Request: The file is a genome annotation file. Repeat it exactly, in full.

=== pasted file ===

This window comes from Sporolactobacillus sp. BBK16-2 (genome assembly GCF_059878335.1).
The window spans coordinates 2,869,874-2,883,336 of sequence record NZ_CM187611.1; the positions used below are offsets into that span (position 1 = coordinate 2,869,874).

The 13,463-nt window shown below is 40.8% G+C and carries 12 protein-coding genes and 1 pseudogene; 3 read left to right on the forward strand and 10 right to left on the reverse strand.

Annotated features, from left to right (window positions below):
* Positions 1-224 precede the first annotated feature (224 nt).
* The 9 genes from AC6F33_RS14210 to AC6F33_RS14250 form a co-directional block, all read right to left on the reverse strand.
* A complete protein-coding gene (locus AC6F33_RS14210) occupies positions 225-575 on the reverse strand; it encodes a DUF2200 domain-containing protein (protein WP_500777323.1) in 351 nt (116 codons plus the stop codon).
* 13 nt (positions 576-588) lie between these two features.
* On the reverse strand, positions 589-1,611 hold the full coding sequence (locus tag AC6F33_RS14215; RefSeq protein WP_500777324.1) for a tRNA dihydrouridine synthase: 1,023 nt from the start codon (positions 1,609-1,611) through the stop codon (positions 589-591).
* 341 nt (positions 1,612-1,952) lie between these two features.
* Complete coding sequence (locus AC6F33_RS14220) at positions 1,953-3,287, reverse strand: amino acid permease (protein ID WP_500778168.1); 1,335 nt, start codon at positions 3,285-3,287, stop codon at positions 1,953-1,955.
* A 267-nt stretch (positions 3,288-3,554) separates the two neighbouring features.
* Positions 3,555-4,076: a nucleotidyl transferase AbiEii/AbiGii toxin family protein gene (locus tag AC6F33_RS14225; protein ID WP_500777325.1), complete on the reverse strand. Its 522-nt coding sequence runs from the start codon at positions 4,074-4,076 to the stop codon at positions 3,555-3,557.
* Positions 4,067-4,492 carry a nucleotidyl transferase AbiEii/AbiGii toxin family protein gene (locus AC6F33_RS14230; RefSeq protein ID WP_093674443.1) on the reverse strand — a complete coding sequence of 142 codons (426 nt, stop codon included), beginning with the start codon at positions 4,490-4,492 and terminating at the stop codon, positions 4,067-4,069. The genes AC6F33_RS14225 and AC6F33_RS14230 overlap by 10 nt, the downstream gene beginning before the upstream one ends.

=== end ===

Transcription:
This window comes from Sporolactobacillus sp. BBK16-2 (genome assembly GCF_059878335.1).
The window spans coordinates 2,869,874-2,883,336 of sequence record NZ_CM187611.1; the positions used below are offsets into that span (position 1 = coordinate 2,869,874).

The 13,463-nt window shown below is 40.8% G+C and carries 12 protein-coding genes and 1 pseudogene; 3 read left to right on the forward strand and 10 right to left on the reverse strand.

Annotated features, from left to right (window positions below):
* Positions 1-224 precede the first annotated feature (224 nt).
* The 9 genes from AC6F33_RS14210 to AC6F33_RS14250 form a co-directional block, all read right to left on the reverse strand.
* A complete protein-coding gene (locus AC6F33_RS14210) occupies positions 225-575 on the reverse strand; it encodes a DUF2200 domain-containing protein (protein WP_500777323.1) in 351 nt (116 codons plus the stop codon).
* 13 nt (positions 576-588) lie between these two features.
* On the reverse strand, positions 589-1,611 hold the full coding sequence (locus tag AC6F33_RS14215; RefSeq protein WP_500777324.1) for a tRNA dihydrouridine synthase: 1,023 nt from the start codon (positions 1,609-1,611) through the stop codon (positions 589-591).
* 341 nt (positions 1,612-1,952) lie between these two features.
* Complete coding sequence (locus AC6F33_RS14220) at positions 1,953-3,287, reverse strand: amino acid permease (protein ID WP_500778168.1); 1,335 nt, start codon at positions 3,285-3,287, stop codon at positions 1,953-1,955.
* A 267-nt stretch (positions 3,288-3,554) separates the two neighbouring features.
* Positions 3,555-4,076: a nucleotidyl transferase AbiEii/AbiGii toxin family protein gene (locus tag AC6F33_RS14225; protein ID WP_500777325.1), complete on the reverse strand. Its 522-nt coding sequence runs from the start codon at positions 4,074-4,076 to the stop codon at positions 3,555-3,557.
* Positions 4,067-4,492 carry a nucleotidyl transferase AbiEii/AbiGii toxin family protein gene (locus AC6F33_RS14230; RefSeq protein ID WP_093674443.1) on the reverse strand — a complete coding sequence of 142 codons (426 nt, stop codon included), beginning with the start codon at positions 4,490-4,492 and terminating at the stop codon, positions 4,067-4,069. The genes AC6F33_RS14225 and AC6F33_RS14230 overlap by 10 nt, the downstream gene beginning before the upstream one ends.